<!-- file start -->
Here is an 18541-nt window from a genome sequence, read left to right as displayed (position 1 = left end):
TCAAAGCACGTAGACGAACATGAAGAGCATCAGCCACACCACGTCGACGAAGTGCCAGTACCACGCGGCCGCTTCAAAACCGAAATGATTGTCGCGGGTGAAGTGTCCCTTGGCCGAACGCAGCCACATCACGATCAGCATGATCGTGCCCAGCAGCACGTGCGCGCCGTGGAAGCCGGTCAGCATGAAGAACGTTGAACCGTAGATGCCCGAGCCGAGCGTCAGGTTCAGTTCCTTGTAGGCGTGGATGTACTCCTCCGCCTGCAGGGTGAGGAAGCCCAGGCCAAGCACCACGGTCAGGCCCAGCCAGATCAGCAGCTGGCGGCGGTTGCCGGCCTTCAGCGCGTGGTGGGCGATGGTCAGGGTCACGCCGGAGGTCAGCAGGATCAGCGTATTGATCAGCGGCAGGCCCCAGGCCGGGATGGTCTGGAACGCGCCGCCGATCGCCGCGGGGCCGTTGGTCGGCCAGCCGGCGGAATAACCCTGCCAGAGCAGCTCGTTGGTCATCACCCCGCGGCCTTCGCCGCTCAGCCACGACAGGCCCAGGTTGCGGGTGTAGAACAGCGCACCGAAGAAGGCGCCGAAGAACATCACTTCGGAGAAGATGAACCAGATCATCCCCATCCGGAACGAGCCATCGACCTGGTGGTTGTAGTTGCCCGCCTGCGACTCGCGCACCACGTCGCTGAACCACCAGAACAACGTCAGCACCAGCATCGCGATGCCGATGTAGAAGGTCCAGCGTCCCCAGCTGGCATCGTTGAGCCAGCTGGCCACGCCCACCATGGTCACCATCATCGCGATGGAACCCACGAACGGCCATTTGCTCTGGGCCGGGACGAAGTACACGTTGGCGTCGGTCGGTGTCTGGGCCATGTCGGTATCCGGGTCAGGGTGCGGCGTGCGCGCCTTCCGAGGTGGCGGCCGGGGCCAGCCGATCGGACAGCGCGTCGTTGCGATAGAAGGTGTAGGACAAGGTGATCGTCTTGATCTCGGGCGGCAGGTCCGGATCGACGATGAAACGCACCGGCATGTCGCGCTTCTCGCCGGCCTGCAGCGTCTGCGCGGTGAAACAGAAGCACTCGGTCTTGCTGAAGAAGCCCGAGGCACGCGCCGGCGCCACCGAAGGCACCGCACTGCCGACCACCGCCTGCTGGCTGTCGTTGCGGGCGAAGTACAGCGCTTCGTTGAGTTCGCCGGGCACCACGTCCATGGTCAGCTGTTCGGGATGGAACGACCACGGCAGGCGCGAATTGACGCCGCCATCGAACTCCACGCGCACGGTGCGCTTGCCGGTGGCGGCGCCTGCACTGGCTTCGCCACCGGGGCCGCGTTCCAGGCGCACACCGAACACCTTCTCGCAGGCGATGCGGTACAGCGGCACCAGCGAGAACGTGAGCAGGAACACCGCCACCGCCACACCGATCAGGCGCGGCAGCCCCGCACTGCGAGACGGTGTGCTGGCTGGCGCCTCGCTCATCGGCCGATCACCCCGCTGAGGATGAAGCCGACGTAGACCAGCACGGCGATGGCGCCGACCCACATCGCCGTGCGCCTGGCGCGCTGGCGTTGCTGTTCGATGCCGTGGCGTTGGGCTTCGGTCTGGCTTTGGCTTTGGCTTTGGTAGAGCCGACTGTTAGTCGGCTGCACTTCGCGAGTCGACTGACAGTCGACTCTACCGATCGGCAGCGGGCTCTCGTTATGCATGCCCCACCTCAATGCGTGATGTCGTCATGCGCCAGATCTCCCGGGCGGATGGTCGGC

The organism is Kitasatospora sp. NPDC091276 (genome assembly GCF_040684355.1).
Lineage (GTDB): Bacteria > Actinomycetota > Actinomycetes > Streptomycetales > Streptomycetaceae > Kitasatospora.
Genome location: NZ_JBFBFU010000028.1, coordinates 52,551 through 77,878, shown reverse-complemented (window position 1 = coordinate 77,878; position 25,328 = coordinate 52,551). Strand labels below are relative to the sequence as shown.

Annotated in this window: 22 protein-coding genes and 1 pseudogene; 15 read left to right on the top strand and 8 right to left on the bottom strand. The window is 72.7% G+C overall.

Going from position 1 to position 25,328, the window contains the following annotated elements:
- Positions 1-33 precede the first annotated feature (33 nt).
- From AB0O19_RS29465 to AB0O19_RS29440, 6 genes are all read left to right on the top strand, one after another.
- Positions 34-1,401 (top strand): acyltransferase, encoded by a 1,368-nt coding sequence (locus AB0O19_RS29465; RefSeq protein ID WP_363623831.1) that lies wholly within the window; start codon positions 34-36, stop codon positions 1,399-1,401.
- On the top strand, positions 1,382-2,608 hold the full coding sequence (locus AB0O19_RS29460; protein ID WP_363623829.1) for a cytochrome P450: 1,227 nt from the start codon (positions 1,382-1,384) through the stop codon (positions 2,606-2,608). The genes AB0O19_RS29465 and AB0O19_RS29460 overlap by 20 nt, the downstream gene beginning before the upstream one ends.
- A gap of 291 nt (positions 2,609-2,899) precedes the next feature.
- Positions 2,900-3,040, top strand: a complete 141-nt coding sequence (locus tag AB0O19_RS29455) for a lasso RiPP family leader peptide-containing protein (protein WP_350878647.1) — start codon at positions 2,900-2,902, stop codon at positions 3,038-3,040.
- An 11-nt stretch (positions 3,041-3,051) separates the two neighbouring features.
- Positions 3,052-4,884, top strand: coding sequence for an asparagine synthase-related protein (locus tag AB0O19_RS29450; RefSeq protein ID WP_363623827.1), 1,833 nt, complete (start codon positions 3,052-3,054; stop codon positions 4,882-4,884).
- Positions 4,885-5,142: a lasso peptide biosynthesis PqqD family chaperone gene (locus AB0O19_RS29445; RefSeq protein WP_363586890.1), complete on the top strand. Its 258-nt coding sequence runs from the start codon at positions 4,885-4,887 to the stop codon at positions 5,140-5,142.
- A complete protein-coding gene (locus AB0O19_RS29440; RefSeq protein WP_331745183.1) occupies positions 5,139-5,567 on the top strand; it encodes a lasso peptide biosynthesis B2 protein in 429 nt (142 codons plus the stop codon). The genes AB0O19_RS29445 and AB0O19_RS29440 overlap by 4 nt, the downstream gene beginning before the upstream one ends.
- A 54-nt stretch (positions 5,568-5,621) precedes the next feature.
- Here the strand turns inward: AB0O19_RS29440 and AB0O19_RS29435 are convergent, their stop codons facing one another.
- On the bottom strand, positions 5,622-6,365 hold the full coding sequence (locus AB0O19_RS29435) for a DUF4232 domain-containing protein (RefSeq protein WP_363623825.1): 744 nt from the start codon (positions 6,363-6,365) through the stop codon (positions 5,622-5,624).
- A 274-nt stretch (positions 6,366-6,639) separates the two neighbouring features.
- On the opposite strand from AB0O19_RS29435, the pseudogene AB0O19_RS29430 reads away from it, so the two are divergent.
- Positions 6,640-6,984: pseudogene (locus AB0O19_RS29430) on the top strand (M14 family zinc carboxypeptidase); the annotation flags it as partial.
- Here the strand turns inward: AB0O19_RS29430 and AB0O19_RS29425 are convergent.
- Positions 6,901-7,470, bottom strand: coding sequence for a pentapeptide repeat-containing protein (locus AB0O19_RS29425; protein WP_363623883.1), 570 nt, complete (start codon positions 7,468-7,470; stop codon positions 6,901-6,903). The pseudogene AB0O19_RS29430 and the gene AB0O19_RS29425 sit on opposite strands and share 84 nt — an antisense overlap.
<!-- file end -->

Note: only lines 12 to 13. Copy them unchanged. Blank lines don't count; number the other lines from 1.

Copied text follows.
- A gap of 291 nt (positions 2,609-2,899) precedes the next feature.
- Positions 2,900-3,040, top strand: a complete 141-nt coding sequence (locus tag AB0O19_RS29455) for a lasso RiPP family leader peptide-containing protein (protein WP_350878647.1) — start codon at positions 2,900-2,902, stop codon at positions 3,038-3,040.